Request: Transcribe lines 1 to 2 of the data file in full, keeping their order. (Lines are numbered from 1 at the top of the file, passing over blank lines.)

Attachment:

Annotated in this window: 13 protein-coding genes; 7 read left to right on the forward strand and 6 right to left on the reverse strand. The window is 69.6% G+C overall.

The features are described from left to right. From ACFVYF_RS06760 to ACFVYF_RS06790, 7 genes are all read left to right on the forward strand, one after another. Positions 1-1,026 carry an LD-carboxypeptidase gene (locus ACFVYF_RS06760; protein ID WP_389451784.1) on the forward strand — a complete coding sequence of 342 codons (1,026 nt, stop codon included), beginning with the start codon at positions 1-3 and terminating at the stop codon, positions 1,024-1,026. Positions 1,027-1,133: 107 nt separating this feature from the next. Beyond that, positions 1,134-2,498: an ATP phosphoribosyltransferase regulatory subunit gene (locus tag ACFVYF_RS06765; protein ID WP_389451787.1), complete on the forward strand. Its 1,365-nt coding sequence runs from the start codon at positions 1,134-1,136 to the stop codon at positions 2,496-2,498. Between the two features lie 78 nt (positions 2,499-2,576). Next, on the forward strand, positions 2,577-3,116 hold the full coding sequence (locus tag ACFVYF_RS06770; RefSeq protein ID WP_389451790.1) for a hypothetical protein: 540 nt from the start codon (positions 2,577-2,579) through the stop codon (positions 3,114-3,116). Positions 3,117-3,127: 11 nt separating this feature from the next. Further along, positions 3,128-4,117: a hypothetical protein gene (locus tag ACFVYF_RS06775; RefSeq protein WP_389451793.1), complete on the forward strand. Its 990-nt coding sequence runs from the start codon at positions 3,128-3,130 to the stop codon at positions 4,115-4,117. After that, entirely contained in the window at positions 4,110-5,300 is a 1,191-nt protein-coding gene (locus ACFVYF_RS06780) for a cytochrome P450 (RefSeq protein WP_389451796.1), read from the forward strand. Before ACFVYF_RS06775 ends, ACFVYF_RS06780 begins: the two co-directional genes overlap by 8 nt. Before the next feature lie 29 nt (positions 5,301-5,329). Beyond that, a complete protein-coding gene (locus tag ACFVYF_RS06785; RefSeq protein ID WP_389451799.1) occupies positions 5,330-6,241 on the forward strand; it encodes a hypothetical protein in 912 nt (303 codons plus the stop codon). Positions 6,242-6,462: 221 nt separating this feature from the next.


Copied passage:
Annotated in this window: 13 protein-coding genes; 7 read left to right on the forward strand and 6 right to left on the reverse strand. The window is 69.6% G+C overall.

The features are described from left to right. From ACFVYF_RS06760 to ACFVYF_RS06790, 7 genes are all read left to right on the forward strand, one after another. Positions 1-1,026 carry an LD-carboxypeptidase gene (locus ACFVYF_RS06760; protein ID WP_389451784.1) on the forward strand — a complete coding sequence of 342 codons (1,026 nt, stop codon included), beginning with the start codon at positions 1-3 and terminating at the stop codon, positions 1,024-1,026. Positions 1,027-1,133: 107 nt separating this feature from the next. Beyond that, positions 1,134-2,498: an ATP phosphoribosyltransferase regulatory subunit gene (locus tag ACFVYF_RS06765; protein ID WP_389451787.1), complete on the forward strand. Its 1,365-nt coding sequence runs from the start codon at positions 1,134-1,136 to the stop codon at positions 2,496-2,498. Between the two features lie 78 nt (positions 2,499-2,576). Next, on the forward strand, positions 2,577-3,116 hold the full coding sequence (locus tag ACFVYF_RS06770; RefSeq protein ID WP_389451790.1) for a hypothetical protein: 540 nt from the start codon (positions 2,577-2,579) through the stop codon (positions 3,114-3,116). Positions 3,117-3,127: 11 nt separating this feature from the next. Further along, positions 3,128-4,117: a hypothetical protein gene (locus tag ACFVYF_RS06775; RefSeq protein WP_389451793.1), complete on the forward strand. Its 990-nt coding sequence runs from the start codon at positions 3,128-3,130 to the stop codon at positions 4,115-4,117. After that, entirely contained in the window at positions 4,110-5,300 is a 1,191-nt protein-coding gene (locus ACFVYF_RS06780) for a cytochrome P450 (RefSeq protein WP_389451796.1), read from the forward strand. Before ACFVYF_RS06775 ends, ACFVYF_RS06780 begins: the two co-directional genes overlap by 8 nt. Before the next feature lie 29 nt (positions 5,301-5,329). Beyond that, a complete protein-coding gene (locus tag ACFVYF_RS06785; RefSeq protein ID WP_389451799.1) occupies positions 5,330-6,241 on the forward strand; it encodes a hypothetical protein in 912 nt (303 codons plus the stop codon). Positions 6,242-6,462: 221 nt separating this feature from the next.